The Best Diving Sites in the World

If you’re looking to include a diving experience in your honeymoon, it’s only right to do your research into the best diving sites in the world. Generally the beauty and relaxation of scuba or deep sea diving anywhere is a wonderful experience, seeing wildlife at its finest and exploring reefs and wrecks with the country’s experts, but there are some that simply top the list.

man-diving-to-wreckage

Barracuda Point, Sipadan Island, Malaysia

If you love underwater photography, this is the dive spot for you. Thousands of barracuda swarm in tornadoes whilst reef sharks patrol the steep wall running 22 metres deep. You may even get the chance to see hammerhead sharks in the blue. You can visit Barracuda Point at any time of the year and it quickly becomes many visitors favourite diving destination.

barracuda-point

BikiniĀ Lagoon, Micronesia

This was the spot chosen by the USA to test the effects of atomic bombs on a mock naval fleet in 1946. Bikini Lagoon opened for diving in 1996 and has become one of the most iconic places for exploring some incredible WW2 wreckages, from destroyers to submarines to mighty battleships. It’s recommended that only confident and experienced divers with the appropriate training take part in diving experiences at Bikini Lagoon.

bikini-atol

Great Blue Hole, Belize

If you’re visiting Belize for your honeymoon, a day trip to the Great Blue Hole is a must. It’s the largest underwater sinkhole of its kind and abundant with marine life including reef sharks, tropical fish and coral formations. Giant stalactites and columns can be found inside the hole, formed over 60,000 years ago and there’s plenty to explore at this incredible site.

great-blue-hole-belize

The Yongala, Australia

The Yongala is a Shipwreck off the coast of Queensland, which sunk in 1911 during a terrible cyclone. It’s now part of the Historic Shipwrecks Act, and a hotspot for history lovers and marine life. You’ll get the chance to see manta rays, octopuses, bull and tiger sharks plus hundreds of schools of fish and impressive coral formations – just make sure you wear full coverage in case of box jellyfish.

yongala-shipwreck

Richelieu Rock, Thailand

Well know for whale shark sightings (a divers dream), Richelieu Rock is a rocky outcrop that can be seen on the surface at low tide. It’s rich in marine life including manta rays, colourful fish, right down to shrimp and seahorses. This area can be quite challenging as the currents are strong, but definitely worth a visit over a few days to really capture the beauty of it.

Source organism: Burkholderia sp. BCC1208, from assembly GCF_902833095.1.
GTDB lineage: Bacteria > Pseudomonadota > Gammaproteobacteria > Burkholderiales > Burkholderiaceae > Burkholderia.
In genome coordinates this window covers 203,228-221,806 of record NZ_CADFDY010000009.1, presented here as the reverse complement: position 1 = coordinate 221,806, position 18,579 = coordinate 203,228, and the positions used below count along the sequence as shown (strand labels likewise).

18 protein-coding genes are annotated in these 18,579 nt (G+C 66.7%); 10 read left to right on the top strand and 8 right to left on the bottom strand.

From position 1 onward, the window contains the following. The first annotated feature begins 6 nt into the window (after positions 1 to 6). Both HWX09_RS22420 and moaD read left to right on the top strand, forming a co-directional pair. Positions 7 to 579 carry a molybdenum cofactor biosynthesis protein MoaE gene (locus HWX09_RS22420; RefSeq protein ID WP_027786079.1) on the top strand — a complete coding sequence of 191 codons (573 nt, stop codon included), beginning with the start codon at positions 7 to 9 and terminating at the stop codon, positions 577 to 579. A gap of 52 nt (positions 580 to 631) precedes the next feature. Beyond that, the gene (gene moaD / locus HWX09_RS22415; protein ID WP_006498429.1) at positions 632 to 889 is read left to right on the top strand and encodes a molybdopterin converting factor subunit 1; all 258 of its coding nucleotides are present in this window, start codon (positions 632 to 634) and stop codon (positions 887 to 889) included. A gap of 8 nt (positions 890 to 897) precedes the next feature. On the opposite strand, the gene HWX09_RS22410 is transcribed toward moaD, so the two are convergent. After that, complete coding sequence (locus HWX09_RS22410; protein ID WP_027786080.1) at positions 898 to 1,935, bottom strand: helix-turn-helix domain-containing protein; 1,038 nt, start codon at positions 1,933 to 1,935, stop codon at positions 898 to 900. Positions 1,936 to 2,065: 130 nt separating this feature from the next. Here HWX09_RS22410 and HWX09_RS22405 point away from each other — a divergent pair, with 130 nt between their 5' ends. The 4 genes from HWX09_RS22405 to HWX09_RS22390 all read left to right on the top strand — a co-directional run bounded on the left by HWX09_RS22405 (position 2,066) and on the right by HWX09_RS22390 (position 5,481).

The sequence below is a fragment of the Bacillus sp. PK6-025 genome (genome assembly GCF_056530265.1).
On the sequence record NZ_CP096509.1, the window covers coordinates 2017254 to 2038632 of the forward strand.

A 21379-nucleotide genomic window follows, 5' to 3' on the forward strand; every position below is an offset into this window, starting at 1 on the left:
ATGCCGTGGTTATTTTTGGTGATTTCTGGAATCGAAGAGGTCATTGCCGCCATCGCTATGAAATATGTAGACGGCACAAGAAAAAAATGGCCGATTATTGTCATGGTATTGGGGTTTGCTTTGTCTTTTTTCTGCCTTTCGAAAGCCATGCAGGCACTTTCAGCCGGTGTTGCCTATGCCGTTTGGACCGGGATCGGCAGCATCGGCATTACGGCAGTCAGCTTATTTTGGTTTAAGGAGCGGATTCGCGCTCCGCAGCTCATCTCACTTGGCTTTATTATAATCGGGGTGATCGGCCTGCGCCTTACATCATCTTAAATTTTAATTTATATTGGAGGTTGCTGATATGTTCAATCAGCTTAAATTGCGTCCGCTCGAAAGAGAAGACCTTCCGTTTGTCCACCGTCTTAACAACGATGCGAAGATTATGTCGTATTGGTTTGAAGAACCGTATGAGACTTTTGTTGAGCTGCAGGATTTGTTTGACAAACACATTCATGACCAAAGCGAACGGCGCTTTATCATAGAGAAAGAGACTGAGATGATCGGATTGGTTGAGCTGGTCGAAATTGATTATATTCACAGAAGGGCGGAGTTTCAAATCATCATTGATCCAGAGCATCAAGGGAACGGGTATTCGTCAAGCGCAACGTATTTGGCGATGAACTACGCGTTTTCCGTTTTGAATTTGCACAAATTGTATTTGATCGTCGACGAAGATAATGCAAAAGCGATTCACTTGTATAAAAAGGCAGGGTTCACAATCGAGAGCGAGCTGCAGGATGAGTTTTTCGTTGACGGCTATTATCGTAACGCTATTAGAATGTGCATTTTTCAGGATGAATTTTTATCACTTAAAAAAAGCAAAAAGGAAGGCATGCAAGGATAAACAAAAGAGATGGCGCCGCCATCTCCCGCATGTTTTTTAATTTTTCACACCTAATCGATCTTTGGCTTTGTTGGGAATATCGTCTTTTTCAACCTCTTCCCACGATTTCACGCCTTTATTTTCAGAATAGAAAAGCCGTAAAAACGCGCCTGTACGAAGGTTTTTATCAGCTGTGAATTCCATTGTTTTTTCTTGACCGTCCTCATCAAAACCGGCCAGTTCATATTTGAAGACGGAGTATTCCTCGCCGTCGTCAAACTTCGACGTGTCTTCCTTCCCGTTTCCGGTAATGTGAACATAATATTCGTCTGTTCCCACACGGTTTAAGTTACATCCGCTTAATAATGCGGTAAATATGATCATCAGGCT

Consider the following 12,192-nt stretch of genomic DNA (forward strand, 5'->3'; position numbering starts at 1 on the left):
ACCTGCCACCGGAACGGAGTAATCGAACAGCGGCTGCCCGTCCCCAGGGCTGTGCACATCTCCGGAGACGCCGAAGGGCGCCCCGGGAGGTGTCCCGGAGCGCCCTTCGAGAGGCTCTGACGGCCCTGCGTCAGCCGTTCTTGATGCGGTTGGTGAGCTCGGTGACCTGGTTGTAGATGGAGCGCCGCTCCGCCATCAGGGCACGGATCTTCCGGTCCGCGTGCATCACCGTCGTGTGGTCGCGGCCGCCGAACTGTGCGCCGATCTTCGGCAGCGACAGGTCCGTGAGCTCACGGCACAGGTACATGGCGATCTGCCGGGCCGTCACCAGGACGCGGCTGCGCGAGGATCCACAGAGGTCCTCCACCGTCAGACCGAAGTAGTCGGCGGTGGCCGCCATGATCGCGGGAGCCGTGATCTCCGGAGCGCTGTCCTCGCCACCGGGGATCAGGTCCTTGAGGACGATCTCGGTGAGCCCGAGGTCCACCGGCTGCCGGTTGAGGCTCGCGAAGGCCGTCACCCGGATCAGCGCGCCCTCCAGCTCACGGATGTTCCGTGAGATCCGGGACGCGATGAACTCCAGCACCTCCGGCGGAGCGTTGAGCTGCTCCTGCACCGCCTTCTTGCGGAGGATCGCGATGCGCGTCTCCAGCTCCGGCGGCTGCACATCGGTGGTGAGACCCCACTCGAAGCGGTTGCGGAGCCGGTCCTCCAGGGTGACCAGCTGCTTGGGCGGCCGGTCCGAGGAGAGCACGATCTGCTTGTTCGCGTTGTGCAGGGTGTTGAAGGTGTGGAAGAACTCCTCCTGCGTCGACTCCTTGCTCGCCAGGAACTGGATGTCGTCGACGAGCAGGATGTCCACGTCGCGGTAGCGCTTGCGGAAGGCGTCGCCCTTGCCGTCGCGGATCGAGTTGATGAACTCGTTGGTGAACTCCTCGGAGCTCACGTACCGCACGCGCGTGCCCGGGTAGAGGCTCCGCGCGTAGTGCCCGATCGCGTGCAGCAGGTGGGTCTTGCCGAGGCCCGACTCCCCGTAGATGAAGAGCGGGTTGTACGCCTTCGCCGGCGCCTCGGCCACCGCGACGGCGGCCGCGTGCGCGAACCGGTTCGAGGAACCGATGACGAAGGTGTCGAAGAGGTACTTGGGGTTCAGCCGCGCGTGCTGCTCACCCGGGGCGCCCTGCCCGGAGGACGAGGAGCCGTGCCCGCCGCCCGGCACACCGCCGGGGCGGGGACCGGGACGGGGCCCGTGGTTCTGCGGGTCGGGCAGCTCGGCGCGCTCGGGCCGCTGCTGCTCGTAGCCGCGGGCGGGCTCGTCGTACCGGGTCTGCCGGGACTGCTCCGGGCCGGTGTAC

whale-shark-richelieu-thailand

Thistlegorm, Egyptian Red Sea

This WW2 vessel was sunk in 1941 in an air strike whilst carrying war supplies across the ocean, including rifles, bikes and even train carriages. It’s quite a spectacular wreckage and really requires more than one visit to appreciate more than just a small section of it. This dive doesn’t have quite so many fish as the wreckage is covered in silt, but for history lovers it’s an aquatic museum.

thistlegorm-ww2-wreck

Manta Ray Night Dive, Kailua Kona, Hawaii

For an unforgettable experience with one of the most majestic animals on the planet, book yourself a manta ray night dive in Hawaii. Torches are shone in the water to attract plankton, which in turn brings the manta ray to feed. They aren’t bothered by the divers, gracefully swimming around to feast whilst you see them in action. A simple experience you may think, but once in a lifetime for sure.

manta-ray-night-dive

The Liberty, Bali, Indonesia

One of the most popular dives as it’s suitable for all levels, this WW2 shipwreck is only 30 metres from the shore. It’s one of the easiest wrecks to explore but quite broken up so you can’t really head inside, though there’s still plenty to see – the wreck is covered in anemone and coral, there are over 400 species of fish and their colours are made even brighter by the contrasting black sand.

the-liberty-bali

Image credit: Pinterest